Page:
For the remedy to work, your partner must take steps to avoid repeating the behavior and set himself up to succeed with a plan of action. A plan of action might mean getting therapy in order to address the underlying issue that led to him acting out. If inappropriate social media was involved, it might mean choosing to shut down his account or sharing passwords. If drinking or drugs were involved and that is a problem, it might mean getting into a 12-step program and getting sober.

And then he must do the work to repair the damage he has caused. Once the cheating party has created an action plan to avoid repeating the same bad behavior, they must start working on repairing the damage they have done to the relationship. Sometimes there is some overlap. For example, going to couples therapy may have been part of your action plan, but it is also an important step toward repairing your relationship. Typically, the behavior that nurtures your connection as a couple is most valuable in repairing the relationship.

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In situations like this, I eventually always ask the person who has been cheated on, “What was your part in this?” Not everyone is able to answer that question. “If I got him on the phone with me right now, what would his complaint about you be? What would he be most frustrated about?” The answer is always revealing. The client who has no idea what they might have done to contribute to the problem has told me, without realizing it, that they are not self-aware, they are not in touch with their partner’s needs or feelings, and they are invested in being a victim. This is a problem. Without the willingness to look at your part of a problem, nothing will change. With the exception of abuse, we are always participants in our relationship problems. It takes two to tango.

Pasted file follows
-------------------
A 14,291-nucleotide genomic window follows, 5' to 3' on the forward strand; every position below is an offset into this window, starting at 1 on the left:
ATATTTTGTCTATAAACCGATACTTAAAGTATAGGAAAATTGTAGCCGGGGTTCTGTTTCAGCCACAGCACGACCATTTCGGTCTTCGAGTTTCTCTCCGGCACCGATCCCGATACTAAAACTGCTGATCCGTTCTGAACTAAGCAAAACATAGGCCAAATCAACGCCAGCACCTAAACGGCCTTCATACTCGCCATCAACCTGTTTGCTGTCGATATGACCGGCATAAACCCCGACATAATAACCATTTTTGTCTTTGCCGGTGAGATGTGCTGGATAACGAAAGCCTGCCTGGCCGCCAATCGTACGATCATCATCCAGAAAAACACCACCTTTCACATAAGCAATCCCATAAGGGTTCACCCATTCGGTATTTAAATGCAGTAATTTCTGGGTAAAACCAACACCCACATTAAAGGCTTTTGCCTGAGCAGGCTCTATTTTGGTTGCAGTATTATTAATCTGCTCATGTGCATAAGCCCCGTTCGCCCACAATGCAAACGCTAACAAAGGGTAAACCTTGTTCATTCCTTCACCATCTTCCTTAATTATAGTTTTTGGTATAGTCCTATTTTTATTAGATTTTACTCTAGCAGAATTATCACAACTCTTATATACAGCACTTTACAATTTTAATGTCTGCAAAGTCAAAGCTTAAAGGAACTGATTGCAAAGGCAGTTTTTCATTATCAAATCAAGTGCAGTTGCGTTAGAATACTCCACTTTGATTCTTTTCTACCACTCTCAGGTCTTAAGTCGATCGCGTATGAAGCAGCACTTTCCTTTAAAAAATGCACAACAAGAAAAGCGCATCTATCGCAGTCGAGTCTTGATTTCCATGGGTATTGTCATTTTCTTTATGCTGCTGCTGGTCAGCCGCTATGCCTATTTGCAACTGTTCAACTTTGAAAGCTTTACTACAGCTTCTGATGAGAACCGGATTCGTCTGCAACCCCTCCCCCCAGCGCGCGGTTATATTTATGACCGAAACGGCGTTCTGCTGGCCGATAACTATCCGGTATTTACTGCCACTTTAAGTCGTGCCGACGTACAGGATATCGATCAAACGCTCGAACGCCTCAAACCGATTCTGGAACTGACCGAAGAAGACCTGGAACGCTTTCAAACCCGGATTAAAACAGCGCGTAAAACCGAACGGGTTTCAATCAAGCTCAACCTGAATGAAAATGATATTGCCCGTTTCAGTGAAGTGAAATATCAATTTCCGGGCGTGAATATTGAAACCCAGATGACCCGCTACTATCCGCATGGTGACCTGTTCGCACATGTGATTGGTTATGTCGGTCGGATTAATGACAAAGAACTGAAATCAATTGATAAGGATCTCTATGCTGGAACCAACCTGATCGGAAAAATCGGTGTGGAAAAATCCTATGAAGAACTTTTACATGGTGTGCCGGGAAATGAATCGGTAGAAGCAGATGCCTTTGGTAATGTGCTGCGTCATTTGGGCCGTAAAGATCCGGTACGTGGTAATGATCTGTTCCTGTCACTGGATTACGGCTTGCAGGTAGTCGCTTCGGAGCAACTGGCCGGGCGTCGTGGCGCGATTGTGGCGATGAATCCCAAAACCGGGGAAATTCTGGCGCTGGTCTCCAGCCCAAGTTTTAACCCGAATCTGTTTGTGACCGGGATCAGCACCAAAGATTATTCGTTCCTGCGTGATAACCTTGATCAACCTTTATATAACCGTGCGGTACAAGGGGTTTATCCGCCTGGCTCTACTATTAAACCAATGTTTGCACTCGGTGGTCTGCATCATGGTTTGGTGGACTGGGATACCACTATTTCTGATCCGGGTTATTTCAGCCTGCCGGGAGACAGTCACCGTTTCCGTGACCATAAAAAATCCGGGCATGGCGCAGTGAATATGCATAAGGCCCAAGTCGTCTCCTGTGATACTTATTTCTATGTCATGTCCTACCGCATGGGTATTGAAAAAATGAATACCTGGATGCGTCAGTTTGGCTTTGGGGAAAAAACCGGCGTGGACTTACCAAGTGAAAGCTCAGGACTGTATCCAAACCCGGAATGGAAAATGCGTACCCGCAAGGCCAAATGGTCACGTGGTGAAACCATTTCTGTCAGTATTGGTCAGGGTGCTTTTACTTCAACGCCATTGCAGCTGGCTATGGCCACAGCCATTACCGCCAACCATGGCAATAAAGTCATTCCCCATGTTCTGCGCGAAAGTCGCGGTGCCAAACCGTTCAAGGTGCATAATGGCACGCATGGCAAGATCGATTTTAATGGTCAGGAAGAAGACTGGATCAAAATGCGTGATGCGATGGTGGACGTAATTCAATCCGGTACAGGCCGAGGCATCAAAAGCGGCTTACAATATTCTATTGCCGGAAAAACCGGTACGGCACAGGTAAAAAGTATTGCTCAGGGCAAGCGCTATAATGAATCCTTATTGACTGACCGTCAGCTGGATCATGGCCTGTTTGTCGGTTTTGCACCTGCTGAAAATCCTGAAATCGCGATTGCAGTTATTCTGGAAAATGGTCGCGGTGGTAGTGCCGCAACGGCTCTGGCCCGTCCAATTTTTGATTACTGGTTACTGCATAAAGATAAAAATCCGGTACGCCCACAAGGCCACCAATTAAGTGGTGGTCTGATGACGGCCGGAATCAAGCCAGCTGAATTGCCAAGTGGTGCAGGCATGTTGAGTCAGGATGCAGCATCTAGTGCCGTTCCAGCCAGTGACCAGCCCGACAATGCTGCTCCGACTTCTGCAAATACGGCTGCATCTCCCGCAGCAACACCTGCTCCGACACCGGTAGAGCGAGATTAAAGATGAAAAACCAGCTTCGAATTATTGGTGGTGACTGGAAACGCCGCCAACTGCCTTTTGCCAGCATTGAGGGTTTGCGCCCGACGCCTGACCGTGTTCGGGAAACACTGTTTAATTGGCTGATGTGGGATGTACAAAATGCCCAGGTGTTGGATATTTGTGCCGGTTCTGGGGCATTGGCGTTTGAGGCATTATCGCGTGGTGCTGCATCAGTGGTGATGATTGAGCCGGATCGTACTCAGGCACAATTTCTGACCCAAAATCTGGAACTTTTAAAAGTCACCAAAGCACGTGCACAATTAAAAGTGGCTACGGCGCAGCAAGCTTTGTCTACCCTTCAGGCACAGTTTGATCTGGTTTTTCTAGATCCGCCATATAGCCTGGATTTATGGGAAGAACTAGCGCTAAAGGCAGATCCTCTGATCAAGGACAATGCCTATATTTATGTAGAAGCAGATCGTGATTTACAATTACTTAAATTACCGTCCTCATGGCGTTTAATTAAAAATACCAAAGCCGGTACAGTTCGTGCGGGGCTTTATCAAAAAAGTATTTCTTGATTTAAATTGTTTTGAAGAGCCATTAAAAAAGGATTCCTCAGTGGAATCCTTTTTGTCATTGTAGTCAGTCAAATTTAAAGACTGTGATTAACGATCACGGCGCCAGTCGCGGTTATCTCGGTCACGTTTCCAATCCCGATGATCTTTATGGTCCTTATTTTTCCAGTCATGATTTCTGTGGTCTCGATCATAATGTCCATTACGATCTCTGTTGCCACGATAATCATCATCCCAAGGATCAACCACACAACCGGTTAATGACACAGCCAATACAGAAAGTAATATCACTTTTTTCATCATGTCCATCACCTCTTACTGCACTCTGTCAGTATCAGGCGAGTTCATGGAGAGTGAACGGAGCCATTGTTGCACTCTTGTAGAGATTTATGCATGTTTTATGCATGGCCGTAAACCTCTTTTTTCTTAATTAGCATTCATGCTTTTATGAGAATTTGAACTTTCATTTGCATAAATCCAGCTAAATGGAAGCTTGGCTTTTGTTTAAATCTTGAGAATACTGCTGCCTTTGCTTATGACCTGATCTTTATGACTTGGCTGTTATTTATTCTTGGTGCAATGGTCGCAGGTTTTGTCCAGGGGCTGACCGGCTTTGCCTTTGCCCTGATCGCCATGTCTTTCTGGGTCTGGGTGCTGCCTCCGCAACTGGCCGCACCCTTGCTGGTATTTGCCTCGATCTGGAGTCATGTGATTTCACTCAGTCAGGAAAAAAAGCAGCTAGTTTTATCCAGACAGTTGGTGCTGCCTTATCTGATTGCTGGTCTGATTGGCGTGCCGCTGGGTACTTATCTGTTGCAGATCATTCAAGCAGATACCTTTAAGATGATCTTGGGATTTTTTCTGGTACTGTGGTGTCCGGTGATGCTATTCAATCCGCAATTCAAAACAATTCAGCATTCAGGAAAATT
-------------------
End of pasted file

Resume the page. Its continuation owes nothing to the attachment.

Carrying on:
No matter what you two choose to do, there is going to be a very painful transitional time while you heal and redevelop trust.

In Hump Day, award-winning psychotherapist and TV host Dr. Jenn Mann answers your sexiest questions—unjudged and unfiltered. Have a quandary of your own? Email us anonymously at HumpDay@instyle.com.